Scientific Colloquium
December 13, 2017, 3:30 p.m.
**** Building 36, Room C211 ****

"Knowing the Universe through Atoms"  

We study the universe through the radiation of photons from astronomical objects reaching us. These photons are emitted by atoms and molecules, mostly atoms, either in the plasma of an astronomical object or traveling in the space in-between them. Due to quantum energy levels the emitted photons are of particular wavelengths, which are the signatures to identify the atoms. They also determine the space observation either by ground-based telescopes or space-based observatories. Photometry and imaging give size, location, distance and limited information on plasma contents of an astronomical object; spectroscopy gives the maximum information. The spectrum includes both the emission and the absorption lines which provide information on the physical conditions of plasma density and temperature, chemical composition and their abundances, even presence of a black hole. It is important to understand the underlying science of the radiation, how they are produced by the atoms and the types, and harness the knowledge for our benefits such as understanding the sun, events on the earth and space; even for applications in medicine.

About the Speaker:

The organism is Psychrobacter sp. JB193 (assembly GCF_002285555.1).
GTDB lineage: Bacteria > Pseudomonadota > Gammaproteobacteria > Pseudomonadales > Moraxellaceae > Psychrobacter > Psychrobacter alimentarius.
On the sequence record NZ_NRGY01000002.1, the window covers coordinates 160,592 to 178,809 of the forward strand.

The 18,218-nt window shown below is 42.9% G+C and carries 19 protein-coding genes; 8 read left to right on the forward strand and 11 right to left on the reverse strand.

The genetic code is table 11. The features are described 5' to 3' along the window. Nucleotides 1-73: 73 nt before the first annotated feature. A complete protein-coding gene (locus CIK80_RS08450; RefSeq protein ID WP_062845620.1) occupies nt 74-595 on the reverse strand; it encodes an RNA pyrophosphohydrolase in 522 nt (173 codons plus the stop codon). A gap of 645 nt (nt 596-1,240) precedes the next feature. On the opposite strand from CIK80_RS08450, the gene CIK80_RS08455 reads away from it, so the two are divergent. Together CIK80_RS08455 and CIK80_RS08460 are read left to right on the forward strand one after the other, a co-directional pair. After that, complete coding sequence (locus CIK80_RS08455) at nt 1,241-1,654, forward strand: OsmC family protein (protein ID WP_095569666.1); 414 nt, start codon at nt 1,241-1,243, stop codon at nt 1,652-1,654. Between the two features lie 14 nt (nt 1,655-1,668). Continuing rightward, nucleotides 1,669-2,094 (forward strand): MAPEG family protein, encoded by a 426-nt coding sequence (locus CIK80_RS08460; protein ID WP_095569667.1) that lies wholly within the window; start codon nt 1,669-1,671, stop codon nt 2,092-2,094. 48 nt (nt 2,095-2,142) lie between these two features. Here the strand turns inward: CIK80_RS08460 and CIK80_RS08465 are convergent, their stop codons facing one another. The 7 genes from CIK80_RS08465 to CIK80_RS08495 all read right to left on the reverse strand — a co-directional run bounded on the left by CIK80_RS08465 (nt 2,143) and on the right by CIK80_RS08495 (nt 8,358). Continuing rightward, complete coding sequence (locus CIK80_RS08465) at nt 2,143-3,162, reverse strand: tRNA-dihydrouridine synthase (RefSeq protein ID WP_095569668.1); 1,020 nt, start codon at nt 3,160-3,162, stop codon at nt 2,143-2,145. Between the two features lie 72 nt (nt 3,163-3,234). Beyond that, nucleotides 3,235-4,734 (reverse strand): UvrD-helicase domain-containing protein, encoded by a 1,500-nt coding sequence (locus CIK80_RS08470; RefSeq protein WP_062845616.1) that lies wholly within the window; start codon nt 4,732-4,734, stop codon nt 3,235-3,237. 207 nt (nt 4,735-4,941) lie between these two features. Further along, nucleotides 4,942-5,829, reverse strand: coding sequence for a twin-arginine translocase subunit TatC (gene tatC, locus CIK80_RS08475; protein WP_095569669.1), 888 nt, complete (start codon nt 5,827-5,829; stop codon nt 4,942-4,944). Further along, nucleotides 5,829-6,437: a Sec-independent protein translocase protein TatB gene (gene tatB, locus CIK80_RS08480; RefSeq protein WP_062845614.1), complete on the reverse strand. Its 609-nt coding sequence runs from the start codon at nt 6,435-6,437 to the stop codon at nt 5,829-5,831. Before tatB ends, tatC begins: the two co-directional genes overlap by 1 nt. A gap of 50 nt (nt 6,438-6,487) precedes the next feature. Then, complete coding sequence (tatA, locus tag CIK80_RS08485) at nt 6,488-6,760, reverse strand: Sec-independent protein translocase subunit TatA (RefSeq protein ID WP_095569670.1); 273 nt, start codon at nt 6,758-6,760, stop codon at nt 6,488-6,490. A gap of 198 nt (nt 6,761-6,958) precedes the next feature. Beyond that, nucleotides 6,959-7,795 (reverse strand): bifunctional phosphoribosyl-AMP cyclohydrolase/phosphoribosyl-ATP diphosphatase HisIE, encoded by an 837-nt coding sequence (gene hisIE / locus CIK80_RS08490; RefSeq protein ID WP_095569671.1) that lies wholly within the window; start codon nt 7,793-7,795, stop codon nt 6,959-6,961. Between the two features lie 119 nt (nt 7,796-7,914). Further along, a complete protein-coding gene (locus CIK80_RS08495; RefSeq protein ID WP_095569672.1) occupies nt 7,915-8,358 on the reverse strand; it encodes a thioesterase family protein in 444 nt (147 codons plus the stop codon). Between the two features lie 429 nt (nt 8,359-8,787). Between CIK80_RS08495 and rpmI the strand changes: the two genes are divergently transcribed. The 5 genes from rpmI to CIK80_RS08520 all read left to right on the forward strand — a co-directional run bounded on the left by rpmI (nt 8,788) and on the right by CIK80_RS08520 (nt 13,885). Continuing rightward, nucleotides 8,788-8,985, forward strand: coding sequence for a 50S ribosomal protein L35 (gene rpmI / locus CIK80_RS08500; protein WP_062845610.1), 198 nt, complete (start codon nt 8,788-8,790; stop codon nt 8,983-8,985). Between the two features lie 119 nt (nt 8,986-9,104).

Sultana Nahar received a Ph.D. in atomic theory from Wayne State University. She is the recipient of the Distinguished Alumni award. Her research interests include: Atomic astrophysics - photoionization, electrion-ion recombination, radiative transitions and lifetimes, and collisional excitations. She is a member of the international Opacity Project and the Iron Project to study atomic processes, calculate large sets of atomic parameters with high accuracy, and develop astrophysical applications. She is called the “Iron Lady” for her extensive work on iron. A.K. Pradhan, Y. Yan and Nahar introduced "Resonant nano-plasma for Theranostics" for cancer treatment. Her publications include over 150 scientific papers and 15 news articles on international STEM education and research. She maintains the database NORAD-Atomic-Data for energies, oscillator strengths and lifetimes, photoionization cross sections, and recombination rates. She is an APS fellow, was named APS Woman Physicist of the Month, and received the John Wheatley Award of APS. She is the co-author of the textbook Atomic Astrophysics and Spectroscopy (Cambridge U press). She has STEM education and research programs in Bangladesh, Egypt, India, Palestine, and the USA.

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